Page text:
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Easter Evening

 

John 20:19-31
Preached at University Presbyterian Church
April 22, 2017
Rev. Elizabeth Michael

            Presbyterian pastor and the president of Princeton Seminary Craig Barnes remembers the day that he and his family moved into an apartment in a city new to them.  He noticed that the door to their apartment had four locks and wondered to himself why they needed so many.  “I soon discovered that the benefit was mostly emotional,” he writes.  When we got inside at night, after being worried about whatever, we could shut the door and turn lots of little levers.  Click, click, click.”[1]

I don’t know what sort of locks were in first-century Palestine, whether the disciples heard “Click, click, click” as they walled themselves into that house that evening, or whether it was the slamming of a bolt across the door frame or the thud of the heaviest piece of furniture in the room being shoved against the door.  Whatever the sound was, it must have been reassuring, if only minimally so.  Surely as the scenes of the preceding days flashed before their minds, the mechanism of that lock helped to block it all out.  The darkened shadows of those guards in the garden emerging to lead Jesus away, Click.  The agonizing, gut-wrenching, unending scream from the cross, Click.  The question asked of Peter but hovering over all of their consciousness as they count the mounting costs of discipleship—aren’t you one of his followers?  Click, click, click.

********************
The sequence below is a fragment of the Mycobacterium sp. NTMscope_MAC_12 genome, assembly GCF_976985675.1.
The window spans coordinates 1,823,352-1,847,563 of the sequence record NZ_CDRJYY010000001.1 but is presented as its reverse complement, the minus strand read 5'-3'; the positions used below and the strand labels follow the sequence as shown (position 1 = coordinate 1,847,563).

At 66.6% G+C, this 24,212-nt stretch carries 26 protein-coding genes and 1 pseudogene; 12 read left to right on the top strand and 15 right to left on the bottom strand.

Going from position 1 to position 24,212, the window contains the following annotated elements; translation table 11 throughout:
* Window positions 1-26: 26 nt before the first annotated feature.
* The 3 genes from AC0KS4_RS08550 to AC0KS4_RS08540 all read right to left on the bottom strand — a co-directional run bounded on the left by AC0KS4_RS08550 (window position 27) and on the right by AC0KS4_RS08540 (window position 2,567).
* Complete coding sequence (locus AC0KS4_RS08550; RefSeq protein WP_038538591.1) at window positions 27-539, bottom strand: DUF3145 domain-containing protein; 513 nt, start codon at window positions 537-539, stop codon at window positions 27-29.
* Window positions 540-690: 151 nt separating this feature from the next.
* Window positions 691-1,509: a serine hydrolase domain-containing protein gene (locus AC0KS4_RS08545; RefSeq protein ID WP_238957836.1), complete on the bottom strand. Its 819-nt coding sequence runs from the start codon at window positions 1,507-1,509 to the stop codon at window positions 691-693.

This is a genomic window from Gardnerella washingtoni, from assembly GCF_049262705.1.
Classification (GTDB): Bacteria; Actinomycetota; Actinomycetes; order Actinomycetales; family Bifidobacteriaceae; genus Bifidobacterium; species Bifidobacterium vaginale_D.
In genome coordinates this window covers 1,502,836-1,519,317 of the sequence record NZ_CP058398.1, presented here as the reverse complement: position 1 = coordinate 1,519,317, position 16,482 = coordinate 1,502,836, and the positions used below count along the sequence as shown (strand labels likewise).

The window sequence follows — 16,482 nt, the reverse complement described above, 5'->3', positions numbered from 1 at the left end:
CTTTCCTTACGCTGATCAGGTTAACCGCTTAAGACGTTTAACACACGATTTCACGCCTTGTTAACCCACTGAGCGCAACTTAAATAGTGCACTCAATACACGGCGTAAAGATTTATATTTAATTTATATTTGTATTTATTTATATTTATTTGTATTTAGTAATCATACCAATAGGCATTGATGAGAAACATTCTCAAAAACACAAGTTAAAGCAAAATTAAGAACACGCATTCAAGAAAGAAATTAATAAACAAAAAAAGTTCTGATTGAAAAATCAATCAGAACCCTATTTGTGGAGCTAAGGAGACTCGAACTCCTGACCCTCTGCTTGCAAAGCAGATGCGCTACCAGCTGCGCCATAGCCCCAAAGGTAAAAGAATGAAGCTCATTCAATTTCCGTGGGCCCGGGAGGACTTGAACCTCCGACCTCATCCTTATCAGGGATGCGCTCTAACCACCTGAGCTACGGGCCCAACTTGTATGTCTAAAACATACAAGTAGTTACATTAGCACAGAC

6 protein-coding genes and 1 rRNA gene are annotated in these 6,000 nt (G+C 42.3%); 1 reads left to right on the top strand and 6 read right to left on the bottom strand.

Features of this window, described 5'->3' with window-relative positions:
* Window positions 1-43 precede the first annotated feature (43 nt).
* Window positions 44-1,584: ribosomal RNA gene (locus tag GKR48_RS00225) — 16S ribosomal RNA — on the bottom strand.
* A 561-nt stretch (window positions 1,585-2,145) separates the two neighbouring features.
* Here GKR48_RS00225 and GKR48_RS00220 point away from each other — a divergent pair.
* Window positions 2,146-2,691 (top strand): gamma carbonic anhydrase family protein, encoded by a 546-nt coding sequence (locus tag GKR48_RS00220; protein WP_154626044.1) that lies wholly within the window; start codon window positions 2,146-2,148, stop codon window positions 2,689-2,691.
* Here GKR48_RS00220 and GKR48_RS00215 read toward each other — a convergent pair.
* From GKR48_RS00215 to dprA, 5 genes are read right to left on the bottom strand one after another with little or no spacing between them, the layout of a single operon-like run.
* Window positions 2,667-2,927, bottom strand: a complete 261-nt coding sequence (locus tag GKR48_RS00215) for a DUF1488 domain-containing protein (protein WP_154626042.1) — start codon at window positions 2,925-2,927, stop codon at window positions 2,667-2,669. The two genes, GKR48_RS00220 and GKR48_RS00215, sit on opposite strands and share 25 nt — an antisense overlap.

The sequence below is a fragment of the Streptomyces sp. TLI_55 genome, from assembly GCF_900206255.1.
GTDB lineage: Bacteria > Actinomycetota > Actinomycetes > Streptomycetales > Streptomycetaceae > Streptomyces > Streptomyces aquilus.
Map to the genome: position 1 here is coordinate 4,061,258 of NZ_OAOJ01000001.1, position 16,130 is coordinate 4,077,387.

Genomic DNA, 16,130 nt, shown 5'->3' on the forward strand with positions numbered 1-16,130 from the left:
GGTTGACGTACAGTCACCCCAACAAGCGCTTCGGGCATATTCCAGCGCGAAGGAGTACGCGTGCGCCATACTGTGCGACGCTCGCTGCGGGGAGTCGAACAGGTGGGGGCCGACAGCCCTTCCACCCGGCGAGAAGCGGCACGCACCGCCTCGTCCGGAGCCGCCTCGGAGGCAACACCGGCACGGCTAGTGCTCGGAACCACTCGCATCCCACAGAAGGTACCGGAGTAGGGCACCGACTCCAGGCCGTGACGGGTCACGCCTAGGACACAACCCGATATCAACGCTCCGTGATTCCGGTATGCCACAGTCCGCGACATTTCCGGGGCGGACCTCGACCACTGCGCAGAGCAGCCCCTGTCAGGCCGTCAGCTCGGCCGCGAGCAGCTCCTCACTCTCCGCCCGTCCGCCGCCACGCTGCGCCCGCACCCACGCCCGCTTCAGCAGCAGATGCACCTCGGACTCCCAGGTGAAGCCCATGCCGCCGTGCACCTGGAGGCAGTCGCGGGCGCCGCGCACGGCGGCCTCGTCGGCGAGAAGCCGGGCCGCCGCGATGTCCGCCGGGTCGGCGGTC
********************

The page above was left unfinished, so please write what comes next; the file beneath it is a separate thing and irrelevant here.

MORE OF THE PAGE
It makes for quite a different picture than we celebrated last Sunday morning.  Last Sunday, we read John’s story about early on the first day, when dawn crept over the edge of the horizon, stretching its long fingers over the earth’s surface until those rays of sunlight probed their way into a tomb and found it empty.  Last Sunday the lilies lifted their faces like trumpets to the heavens, the pews were packed with the fervor of celebration, the choir and organ pulled out all the stops in unending choruses of Hallelujah.  Early on the first day all was new and bright and promising.

But now in John’s gospel, it is evening of that day, and if we were to mimic the mood of this passage in worship today, we would pull down shades to cover these windows and bolt the doors and block out the world, click, click, click.

Craig Barnes, reflecting on his apartment door says, “I think of that door when I’m listening to how people cope with their fears.  They are keeping their hearts behind a door with lots of locks because something out there makes them afraid.  If someone tries to get in before they’ve been invited, especially if that heart has been hurt before, they will hear the ‘click’ of the lock.”

We are miles and millennia removed from those disciples quaking in their sandals that long-ago Easter evening.  But maybe we know something of locked doors.